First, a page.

The Viking Yachts Story - Page 4
By Capt. Bill Pike
Fathers, Sons, and the Future
At the Ft. Lauderdale International Boat Show in 2014, Viking will debut a new and very large model—the Viking 92 Convertible, with a dual mezzanine, six staterooms, an open-air galley (in addition to an interior galley), a couple of 2,600-brake-horsepower MTU 16V-2000-M94 diesels in her engine room, and an estimated 30-knot cruise speed. According to Viking, she will reinvent the sportfishing genre, taking it to previously untapped heights of luxury.
A new motoryacht—a roomy 75-footer designed by Michael Peters,with a performance edge and probably an enclosed bridge—will also debut at Ft. Lauderdale that year, an event that harks back to the ’80s and ’90s, when Viking built and sold large motoryachts as well as the sportfishing vessels it’s famed for today. The years that come afterward will see additional models hit the market, some motoryachts, some sportfishermen. The point of the split in offerings, sources at Viking say, is to diversify and thus better deal with the cyclical nature of the market.
Regardless of what sorts of boats it offers in the future, Viking Yachts is expected to remain a family-run affair. Founders Bill and Bob Healey have created a trust (and taken other legal measures) to ensure the health and safety of the company as well as its employees well into the years ahead, and, perhaps even more importantly, it appears that the next couple of generations of Healeys are thoroughly synched into the boatbuilding life.
“My son Sean is 20 years old and he’s pretty involved these days,” Pat Healey says, “and my son Justin’s in there too—he’s 19 years old. To say nothing of my daughter Kaitlyn, who’s 13—I take her flounder fishin’ these days, you know, and she fishes three rods at a time. She’s phenomenal.”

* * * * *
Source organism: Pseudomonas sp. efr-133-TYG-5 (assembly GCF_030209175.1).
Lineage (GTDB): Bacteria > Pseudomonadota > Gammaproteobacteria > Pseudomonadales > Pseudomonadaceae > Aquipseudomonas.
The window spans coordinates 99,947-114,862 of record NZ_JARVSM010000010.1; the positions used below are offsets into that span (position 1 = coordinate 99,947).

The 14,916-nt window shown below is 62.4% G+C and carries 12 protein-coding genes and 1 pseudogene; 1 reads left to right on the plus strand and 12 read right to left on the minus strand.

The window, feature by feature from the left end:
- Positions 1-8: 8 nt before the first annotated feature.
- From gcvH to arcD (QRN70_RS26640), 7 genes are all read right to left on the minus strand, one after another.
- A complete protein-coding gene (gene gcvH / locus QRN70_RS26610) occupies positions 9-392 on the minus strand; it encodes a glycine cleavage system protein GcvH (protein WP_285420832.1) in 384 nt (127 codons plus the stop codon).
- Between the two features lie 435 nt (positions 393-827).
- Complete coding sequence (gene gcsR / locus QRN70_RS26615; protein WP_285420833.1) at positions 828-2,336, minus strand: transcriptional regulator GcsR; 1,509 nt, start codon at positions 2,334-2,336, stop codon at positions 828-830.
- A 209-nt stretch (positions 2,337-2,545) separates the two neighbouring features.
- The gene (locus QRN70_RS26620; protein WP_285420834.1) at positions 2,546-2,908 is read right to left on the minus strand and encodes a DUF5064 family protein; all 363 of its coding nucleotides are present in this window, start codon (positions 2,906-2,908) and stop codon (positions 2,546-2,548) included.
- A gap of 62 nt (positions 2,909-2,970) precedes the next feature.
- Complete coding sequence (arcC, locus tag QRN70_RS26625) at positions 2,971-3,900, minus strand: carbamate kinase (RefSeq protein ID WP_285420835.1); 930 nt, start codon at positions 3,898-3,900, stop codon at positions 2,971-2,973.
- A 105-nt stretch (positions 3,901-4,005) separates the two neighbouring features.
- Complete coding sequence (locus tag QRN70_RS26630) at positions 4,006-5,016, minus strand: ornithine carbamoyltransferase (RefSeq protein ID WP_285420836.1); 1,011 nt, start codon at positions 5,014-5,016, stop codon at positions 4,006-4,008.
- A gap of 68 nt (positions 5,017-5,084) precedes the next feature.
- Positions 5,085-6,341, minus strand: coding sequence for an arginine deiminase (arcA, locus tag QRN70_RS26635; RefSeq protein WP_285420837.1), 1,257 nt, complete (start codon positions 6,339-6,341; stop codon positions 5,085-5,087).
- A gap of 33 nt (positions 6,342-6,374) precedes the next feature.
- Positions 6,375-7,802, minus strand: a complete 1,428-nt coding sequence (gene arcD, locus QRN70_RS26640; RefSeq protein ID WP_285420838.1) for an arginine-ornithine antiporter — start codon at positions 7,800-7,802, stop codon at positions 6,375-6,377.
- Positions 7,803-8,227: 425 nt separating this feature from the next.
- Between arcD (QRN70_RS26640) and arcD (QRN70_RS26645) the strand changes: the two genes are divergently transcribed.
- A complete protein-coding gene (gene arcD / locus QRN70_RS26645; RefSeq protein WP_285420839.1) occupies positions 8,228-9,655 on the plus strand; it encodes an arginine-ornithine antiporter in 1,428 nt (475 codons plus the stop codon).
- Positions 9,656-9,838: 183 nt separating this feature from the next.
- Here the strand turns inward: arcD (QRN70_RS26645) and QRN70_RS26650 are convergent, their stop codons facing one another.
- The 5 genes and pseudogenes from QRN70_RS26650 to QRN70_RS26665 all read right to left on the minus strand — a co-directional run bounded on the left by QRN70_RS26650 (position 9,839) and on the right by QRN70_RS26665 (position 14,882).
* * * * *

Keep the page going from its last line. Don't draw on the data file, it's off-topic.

Healey’s obviously proud of his kids, but the same emotion surfaces when he speaks of his father and his uncle Bob, particularly when the conversation turns to the way the two men helped fight and ultimately defeat the ill-conceived federal luxury tax that did great damage to the boatbuilding business back in the early ’90s. As the tax continued to nix sales and force plants and ancillary businesses to close, Bob Healey not only lobbied for repeal on Capitol Hill, he also lead demonstrations in Washington, D.C., and in other parts of the country. And concomitantly, Bill Healey worked within the marine industry to organize and boost support for repeal as well. And even as Viking struggled forward with a workforce of only 80 employees (down from roughly 1,500), he not only kept his company’s doors open but also continued to emphasize and fund his cherished R&D.
“My dad’s 85 years old now,” says Pat Healey, “but he still comes down here a lot. He was here about five or six hours today as a matter of fact. We’re installing an elevator so he can get around better.”
“It’s funny, though” Healey concludes wryly, “But I bet when I’m 85 years old you’ll see me doing the very same thing.”
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